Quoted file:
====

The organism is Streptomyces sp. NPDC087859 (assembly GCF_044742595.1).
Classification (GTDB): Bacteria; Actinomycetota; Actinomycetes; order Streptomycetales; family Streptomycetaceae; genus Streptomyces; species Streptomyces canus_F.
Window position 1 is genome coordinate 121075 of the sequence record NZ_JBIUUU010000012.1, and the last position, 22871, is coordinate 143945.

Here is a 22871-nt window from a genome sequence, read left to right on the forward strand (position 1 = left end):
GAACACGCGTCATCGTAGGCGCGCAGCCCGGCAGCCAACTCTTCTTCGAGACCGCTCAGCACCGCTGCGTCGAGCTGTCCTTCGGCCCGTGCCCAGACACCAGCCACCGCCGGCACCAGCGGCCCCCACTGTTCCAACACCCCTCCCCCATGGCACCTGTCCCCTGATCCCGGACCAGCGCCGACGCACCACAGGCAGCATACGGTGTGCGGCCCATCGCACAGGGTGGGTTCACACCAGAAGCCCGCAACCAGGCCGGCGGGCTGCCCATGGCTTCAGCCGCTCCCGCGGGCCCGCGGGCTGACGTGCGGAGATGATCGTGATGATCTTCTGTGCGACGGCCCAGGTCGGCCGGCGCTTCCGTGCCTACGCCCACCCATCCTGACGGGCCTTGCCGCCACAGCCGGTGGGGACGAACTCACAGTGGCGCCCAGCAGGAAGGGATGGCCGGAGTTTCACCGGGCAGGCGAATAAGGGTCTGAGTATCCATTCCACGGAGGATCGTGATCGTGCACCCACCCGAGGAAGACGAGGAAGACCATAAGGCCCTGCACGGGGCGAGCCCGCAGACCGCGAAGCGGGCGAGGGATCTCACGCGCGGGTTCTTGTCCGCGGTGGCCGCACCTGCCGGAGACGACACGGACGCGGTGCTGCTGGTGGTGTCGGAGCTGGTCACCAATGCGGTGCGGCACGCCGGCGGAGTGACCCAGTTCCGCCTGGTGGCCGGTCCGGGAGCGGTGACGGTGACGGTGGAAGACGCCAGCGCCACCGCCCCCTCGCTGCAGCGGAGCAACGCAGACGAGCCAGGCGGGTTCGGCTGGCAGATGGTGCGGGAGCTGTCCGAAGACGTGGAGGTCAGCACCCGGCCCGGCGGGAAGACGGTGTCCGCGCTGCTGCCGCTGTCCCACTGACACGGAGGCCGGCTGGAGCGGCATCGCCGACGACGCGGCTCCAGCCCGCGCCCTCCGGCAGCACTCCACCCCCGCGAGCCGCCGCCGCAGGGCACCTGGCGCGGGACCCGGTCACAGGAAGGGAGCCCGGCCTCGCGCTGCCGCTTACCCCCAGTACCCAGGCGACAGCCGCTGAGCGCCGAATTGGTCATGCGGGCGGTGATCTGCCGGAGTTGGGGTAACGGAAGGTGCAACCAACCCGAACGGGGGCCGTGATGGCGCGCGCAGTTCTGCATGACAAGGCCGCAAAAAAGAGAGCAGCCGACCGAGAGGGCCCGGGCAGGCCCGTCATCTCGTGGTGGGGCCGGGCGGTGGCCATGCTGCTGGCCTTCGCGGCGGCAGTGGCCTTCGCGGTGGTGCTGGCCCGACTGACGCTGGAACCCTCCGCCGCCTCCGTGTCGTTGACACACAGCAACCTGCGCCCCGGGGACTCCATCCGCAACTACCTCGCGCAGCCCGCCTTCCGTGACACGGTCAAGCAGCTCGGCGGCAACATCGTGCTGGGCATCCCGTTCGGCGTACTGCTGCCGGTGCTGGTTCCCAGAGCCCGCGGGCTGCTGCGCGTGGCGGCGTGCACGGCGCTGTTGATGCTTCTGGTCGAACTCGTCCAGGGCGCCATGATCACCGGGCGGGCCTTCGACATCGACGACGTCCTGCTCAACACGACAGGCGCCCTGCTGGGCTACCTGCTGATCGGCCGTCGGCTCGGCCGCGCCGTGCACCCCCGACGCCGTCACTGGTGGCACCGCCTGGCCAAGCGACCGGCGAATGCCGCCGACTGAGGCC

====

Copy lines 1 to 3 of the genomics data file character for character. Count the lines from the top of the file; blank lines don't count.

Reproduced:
The organism is Streptomyces sp. NPDC087859 (assembly GCF_044742595.1).
Classification (GTDB): Bacteria; Actinomycetota; Actinomycetes; order Streptomycetales; family Streptomycetaceae; genus Streptomyces; species Streptomyces canus_F.
Window position 1 is genome coordinate 121075 of the sequence record NZ_JBIUUU010000012.1, and the last position, 22871, is coordinate 143945.